Prince Charles reveals car runs on cheese and wine biofuel

By Thomas Bywater

HRH the Prince of Wales has unveiled a set of wheels with a distinctly odd power source.

Prince Charles has revealed a retrofitted Aston Martin which has been modified to run on "surplus English white wine and whey from the cheese process".

Ahead of next month's Cop26 climate summit in Glasgow, the Prince gave an interview to the BBC regarding the car's biofuel.

Called E85, the fuel is a potent cocktail of distilled bioethanol from waste wine and fermented dairy solids.

The vintage Aston Martin DB6 which has been in the prince's possession for 51 years was modified to run on the mixture - roughly 85-per cent biofuel cut with 15 -per cent unleaded petrol.

While the Prince may have weaned his sports car off petroleum, experts have warned that biofuel may not be a scalable solution.

As you might imagine, the exhaust is still pretty potent.

"Prince Charles's quaint solution to decarbonise his Aston Martin using a high blend of bioethanol made from cheese and wine wastes should not be mistaken for a serious solution to decarbonise vehicles," Greg Archer, UK director of clean transport group T&E, told the Guardian.

"On a large scale biofuels do more harm than good, driving deforestation and land use change that worsens the climate crisis."

The project for an alternative to petrol was first discussed during a documentary two years ago.

He revealed the in the doco Charles at 70 that not everyone was thrilled with the idea:

"The engineers at Aston said, 'Oh, it'll ruin the whole thing.'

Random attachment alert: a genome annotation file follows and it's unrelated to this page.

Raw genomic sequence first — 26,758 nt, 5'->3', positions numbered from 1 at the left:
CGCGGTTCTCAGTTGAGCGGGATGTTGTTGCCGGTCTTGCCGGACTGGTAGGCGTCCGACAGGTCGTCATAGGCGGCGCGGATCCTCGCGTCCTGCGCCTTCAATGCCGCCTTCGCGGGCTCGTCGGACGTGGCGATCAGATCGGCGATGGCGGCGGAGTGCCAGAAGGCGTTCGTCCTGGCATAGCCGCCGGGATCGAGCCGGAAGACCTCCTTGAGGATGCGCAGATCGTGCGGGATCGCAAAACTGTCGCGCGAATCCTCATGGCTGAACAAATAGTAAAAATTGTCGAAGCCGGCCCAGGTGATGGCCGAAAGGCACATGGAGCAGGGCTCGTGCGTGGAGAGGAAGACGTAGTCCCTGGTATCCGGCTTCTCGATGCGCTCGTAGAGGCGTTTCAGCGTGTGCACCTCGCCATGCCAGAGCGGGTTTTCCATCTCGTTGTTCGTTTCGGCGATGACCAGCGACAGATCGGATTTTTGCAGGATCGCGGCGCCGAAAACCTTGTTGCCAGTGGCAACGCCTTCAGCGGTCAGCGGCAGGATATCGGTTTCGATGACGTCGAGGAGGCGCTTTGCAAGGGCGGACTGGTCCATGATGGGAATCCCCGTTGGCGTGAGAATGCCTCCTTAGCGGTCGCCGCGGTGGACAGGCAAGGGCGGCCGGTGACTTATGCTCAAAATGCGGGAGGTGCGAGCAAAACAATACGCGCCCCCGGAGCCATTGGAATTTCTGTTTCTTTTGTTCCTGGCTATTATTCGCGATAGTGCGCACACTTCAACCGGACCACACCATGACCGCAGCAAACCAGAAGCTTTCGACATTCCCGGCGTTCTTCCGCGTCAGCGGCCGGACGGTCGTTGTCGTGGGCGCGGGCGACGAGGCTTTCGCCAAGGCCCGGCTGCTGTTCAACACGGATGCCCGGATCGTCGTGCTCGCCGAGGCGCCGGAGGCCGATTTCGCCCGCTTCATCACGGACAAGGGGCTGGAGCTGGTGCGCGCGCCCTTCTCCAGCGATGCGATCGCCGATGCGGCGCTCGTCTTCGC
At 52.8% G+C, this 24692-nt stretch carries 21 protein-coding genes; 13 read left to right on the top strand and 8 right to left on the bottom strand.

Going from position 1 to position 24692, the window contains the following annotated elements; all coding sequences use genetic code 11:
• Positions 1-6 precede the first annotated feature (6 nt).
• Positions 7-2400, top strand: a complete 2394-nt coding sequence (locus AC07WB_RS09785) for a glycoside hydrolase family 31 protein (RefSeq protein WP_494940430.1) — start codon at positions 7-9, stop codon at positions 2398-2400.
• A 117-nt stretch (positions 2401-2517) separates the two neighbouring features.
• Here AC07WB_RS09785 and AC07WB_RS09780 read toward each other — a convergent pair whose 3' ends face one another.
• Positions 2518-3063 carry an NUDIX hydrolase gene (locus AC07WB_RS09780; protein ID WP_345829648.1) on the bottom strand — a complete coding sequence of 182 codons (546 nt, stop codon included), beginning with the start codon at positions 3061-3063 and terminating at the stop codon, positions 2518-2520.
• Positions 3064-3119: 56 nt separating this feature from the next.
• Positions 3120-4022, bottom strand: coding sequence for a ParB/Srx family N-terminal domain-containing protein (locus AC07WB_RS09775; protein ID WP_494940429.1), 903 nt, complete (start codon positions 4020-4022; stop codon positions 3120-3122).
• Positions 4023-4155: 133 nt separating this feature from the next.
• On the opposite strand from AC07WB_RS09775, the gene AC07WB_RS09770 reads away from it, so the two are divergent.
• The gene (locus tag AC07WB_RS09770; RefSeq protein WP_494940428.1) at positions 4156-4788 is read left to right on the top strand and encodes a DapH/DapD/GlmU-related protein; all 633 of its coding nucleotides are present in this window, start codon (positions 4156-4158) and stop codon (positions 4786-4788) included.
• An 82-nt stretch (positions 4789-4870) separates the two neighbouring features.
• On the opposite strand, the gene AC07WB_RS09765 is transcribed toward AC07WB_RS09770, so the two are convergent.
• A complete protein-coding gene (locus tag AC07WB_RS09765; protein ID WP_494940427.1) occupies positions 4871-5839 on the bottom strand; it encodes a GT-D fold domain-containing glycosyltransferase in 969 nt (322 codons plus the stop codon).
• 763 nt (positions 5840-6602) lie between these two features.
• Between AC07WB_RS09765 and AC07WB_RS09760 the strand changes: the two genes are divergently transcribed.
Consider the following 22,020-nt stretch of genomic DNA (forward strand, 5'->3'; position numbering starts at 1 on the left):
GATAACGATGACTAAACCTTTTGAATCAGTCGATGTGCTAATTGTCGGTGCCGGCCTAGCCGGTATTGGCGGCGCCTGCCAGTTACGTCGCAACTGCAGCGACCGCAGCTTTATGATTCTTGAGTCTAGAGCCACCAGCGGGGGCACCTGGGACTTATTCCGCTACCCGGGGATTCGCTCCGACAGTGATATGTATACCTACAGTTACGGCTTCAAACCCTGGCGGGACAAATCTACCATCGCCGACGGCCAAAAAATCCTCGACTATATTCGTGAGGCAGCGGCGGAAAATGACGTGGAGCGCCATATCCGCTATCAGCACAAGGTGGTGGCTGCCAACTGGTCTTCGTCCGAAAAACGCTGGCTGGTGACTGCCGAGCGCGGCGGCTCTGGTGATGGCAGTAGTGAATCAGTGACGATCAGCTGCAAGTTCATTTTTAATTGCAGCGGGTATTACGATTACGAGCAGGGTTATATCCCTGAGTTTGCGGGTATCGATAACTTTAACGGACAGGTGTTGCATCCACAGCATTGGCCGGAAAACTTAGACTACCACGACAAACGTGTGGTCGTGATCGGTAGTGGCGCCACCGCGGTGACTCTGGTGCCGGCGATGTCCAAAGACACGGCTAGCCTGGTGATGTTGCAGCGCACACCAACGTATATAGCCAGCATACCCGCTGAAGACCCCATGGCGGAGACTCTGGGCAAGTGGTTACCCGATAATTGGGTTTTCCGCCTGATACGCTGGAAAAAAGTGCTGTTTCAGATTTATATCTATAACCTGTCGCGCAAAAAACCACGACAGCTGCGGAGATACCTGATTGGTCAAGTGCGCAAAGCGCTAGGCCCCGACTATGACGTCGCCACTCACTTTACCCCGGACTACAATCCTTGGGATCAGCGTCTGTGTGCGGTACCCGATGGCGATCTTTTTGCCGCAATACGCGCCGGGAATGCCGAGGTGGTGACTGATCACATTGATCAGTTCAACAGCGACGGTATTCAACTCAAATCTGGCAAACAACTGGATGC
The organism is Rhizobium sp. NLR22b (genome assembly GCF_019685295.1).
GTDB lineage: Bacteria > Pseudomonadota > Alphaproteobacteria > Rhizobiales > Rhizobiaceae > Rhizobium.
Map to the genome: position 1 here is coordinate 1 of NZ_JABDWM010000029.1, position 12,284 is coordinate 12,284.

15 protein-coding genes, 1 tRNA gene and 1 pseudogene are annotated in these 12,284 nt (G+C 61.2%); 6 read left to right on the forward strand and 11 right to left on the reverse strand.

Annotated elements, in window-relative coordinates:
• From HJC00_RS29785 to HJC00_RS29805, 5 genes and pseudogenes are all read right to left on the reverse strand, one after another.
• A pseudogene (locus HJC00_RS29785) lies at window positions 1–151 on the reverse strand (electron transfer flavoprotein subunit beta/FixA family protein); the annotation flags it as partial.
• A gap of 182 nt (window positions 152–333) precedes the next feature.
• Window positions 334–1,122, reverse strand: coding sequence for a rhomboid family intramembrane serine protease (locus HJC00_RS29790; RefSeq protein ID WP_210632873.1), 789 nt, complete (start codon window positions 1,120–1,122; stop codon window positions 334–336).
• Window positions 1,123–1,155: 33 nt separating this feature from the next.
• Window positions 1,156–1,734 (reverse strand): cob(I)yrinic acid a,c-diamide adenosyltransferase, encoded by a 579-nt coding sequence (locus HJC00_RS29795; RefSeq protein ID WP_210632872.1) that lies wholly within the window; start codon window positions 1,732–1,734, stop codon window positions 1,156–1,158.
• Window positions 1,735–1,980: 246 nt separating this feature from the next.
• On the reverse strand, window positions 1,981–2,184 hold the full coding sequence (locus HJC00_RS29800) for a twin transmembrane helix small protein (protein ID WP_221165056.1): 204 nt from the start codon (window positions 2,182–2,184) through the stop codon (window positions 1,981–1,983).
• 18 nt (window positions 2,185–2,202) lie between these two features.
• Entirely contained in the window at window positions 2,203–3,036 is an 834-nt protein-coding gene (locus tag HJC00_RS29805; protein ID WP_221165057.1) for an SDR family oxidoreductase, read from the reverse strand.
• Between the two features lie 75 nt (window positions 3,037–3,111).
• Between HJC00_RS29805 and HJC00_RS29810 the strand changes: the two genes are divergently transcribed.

"I said, 'Well I won't drive it then', so they got on with it and now they admit that it runs better and is more powerful on that fuel than it is on petrol."

"It smells delicious as you're driving along," he said.

Charles gave a demonstration of the alternative-fuelled auto at the Queen's Balmoral Estate in Aberdeenshire.

Once the European petrochemical capital and a tap into the North Sea's oil and gas reserve, the region is trying to move beyond fossil fuels.

Although Charles' motor may run on cheese, the prince does not.

The heir to the throne said he was cutting back on his own emissions and carbon footprint by restricting his own dairy intake.

"I haven't eaten meat and fish on two days a week and I don't eat dairy products on one day a week," he said. "If more did that, you would reduce a lot of the pressure."

The Prince's plea to world leaders attending the climate summit in Scotland was for commitments to actions rather than "just talk".

"The problem is to get action on the ground," he said, rather than a lot of hot air.

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